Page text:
The Truth About Prematurity

If you took a poll of the number one pet peeve of preemie moms (and dads), I bet “hearing women complaining about those last weeks of pregnancy” would be really high up there.

Personally, my gut reaction when I hear someone complain is, “I would take any…A-N-Y!!!…amount of pain and discomfort to not have had my kids in the NICU”. I also think about my friends who struggle with infertility and how they must hate to hear people complaining about the one thing, they so wish they could have.

At the same time, I try to be reasonable. In some ways, it feels like it should be a God-given right to complain a little when you’re pregnant. I do get it. Okay, well not fully, both of my kids were preemies. However, I remember being 34 weeks pregnant and thinking, “wow, I’m going to get 6-weeks-more uncomfortable than this?” It’s no secret. The last weeks of a full term pregnancy are a mess of raging hormones, fluid retention, heart burn, Braxton hicks and real contractions, stretched, itchy belly skin, bladder/rib/back pain, you can’t see your feet and even if you could, your shoes don’t fit and then there are the, very embarrassing, things that your body is doing.

It really is conflicting for me, because I know these moms are not hoping their kids will be born sick. At the same time, I know that too many people don’t understand the importance of those last weeks of pregnancy. They don’t imagine feeding tubes shoved down the baby’s nose and IVs sticking out his head. When they say they are, “over being pregnant”, they don’t mean they would rather have the baby and leave him at the hospital until he is ready to come home. Maybe these moms haven’t seen data, like shown in this 2010 CNN Article, that states that at 34 weeks the risk of respiratory distress increases 40 (FOURTY!) times. Even at 37 weeks, there is a 3 times greater risk for respiratory distress than those who are born at 39-40 weeks.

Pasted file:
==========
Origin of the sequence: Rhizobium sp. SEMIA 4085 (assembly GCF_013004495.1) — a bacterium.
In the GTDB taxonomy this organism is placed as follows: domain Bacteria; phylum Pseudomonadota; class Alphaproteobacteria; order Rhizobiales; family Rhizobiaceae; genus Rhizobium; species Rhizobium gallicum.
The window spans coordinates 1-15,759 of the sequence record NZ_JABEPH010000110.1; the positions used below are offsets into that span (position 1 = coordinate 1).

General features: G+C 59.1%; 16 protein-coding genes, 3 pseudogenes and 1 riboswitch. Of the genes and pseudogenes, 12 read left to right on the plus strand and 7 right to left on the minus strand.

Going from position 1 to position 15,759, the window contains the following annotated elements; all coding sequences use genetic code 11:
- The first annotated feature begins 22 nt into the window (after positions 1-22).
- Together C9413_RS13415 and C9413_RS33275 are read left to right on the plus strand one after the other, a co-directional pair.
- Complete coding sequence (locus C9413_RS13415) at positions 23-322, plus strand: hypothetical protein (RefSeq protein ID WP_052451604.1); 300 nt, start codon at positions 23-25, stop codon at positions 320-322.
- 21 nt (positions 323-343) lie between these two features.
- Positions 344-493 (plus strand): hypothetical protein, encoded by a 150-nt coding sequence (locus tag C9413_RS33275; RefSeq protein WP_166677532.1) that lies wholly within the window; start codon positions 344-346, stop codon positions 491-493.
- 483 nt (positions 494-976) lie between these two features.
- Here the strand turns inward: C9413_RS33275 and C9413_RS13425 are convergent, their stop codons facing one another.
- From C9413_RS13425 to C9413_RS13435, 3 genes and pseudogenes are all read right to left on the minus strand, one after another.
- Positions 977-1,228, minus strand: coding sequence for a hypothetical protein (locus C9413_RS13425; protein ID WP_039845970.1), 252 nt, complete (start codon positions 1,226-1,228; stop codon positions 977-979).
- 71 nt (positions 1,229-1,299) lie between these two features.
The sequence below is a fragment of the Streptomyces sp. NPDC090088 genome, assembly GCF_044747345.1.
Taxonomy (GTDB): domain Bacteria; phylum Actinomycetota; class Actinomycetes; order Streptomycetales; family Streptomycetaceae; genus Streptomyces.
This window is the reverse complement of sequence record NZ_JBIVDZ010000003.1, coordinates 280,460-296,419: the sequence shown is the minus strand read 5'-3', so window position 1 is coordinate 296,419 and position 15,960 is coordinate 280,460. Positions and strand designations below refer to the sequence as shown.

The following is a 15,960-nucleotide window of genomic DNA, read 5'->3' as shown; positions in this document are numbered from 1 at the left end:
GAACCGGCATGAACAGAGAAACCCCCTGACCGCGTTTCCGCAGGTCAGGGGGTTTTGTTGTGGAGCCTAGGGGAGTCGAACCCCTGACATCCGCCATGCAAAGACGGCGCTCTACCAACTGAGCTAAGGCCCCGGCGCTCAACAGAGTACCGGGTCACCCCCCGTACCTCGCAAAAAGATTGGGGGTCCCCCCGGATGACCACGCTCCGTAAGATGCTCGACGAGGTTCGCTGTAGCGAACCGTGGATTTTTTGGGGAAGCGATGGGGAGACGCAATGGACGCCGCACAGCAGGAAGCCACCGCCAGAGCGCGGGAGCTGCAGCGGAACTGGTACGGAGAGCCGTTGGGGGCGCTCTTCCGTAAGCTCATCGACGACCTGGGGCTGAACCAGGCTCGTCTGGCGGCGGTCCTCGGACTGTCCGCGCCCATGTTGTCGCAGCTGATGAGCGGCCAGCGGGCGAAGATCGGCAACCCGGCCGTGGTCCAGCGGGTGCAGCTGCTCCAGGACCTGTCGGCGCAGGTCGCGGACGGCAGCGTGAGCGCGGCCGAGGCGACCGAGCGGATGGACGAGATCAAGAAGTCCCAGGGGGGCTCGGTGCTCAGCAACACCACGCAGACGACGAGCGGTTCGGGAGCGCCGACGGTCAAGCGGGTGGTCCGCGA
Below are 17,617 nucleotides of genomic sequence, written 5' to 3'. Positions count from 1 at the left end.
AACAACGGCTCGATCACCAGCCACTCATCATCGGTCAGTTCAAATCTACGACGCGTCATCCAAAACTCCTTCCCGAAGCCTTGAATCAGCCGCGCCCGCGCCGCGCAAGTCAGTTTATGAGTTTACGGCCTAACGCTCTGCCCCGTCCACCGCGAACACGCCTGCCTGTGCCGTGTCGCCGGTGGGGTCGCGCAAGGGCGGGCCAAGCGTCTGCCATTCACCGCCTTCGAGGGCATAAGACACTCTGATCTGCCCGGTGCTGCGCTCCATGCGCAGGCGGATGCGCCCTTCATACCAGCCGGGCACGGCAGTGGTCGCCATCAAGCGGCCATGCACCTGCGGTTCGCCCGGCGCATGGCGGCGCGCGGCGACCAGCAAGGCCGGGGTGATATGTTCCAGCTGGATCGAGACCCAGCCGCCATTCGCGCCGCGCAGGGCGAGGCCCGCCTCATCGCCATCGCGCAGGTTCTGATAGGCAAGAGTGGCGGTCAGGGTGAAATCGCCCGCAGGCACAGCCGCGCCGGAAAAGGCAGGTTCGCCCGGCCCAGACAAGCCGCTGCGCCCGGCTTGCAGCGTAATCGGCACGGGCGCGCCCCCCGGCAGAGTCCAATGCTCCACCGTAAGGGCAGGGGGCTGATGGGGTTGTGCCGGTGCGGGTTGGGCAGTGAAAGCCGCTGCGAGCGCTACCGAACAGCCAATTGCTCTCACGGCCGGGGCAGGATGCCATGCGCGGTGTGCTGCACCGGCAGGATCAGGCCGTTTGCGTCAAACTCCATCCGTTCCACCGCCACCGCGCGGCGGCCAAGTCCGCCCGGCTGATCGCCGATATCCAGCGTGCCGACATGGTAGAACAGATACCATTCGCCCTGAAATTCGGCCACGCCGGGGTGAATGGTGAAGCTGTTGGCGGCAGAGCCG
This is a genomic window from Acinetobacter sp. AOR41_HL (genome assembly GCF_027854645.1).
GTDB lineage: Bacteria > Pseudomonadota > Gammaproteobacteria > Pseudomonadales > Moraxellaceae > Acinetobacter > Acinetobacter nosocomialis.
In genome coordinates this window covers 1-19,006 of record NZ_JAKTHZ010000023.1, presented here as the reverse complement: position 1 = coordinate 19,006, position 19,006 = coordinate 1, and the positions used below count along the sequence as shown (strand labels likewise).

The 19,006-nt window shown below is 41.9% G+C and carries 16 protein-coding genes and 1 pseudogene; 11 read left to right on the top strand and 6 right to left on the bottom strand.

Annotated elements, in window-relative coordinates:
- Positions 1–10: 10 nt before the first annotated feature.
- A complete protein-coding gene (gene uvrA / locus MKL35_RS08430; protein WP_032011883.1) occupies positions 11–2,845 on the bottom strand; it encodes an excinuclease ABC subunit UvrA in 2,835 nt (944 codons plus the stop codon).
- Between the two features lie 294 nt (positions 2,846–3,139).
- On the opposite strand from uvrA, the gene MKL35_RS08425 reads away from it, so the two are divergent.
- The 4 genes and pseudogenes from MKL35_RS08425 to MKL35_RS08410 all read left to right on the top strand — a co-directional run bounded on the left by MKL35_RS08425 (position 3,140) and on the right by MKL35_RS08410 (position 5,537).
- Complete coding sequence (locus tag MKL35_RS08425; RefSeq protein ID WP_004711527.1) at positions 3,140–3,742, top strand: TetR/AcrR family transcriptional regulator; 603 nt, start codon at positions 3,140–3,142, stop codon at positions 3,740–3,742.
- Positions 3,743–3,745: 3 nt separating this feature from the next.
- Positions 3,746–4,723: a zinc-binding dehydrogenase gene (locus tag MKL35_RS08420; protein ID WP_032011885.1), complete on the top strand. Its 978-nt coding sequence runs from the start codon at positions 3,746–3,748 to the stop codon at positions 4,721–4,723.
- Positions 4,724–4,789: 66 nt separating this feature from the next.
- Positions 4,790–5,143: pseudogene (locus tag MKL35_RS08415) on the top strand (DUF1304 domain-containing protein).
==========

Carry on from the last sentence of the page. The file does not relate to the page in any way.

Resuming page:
I’ve really worked on removing the emotion and instead, sharing support for those moms nearing the end of a full-term pregnancy. I focus on not taking it personally, but also consider myself an advocate for premature babies and their parents, so I can’t ignore the statement either.

Here was my comment to someone who was having a frustrating pregnancy day yesterday:

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The comment that followed mine was by someone I do not know.  Nor, do I ever need to know.

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What the…?!  Is she endorsing late term prematurity because her kids are fine?

There are a lot of misconceptions about prematurity, so I wouldn’t be surprised to see something like, “my friend has a preemie, he’s fine…” but this isn’t a “friend” situation.  This is a two-time preemie mom saying it’s no big deal to have a preemie.

I can’t stand cyber-wars and I had nothing nice to say, so I simply responded with,

You’re a very lucky lady, [her name here].

But, of course I stewed.  I’m not going to skewer the person who said these things.  That’s not fair, she’s not here to defend herself and I have no idea who she is.  However, I am going to say that her answer is the exact answer I expect to hear when I talk about prematurity to people.  No, I don’t normally hear it from other preemie moms, but the misconceptions for the general population are unreal!

Absolutely unreal!

I’ve had several commenters on ANRC tell me to not be so hard on people who seem to gloss over the risks for premature babies because it’s done with good intentions.  While I do understand that it’s good intentions and I am not a proponent of personally attacking someone for saying things like, “most of these kids turn out just fine,” I also believe in the importance of advocating for these children and their families by sharing the truth about prematurity.

I’ve had to learn…the hard way…the truth about prematurity.  I know what prematurity looks like in its best cases and what it looks like in the worst cases.

I have a brother who was a preemie and a mother who has struggled with the guilt that she felt for his early birth.  My earliest childhood stories were about my mom going into labor with me at 31 weeks, but in my case, they were able to stop her labor and she was on bedrest for 6 more weeks.  I can see the vast differences in my childhood and adult life versus my brother’s…much of that due to me being lucky enough to have been born after he and so my mom was watched much closer.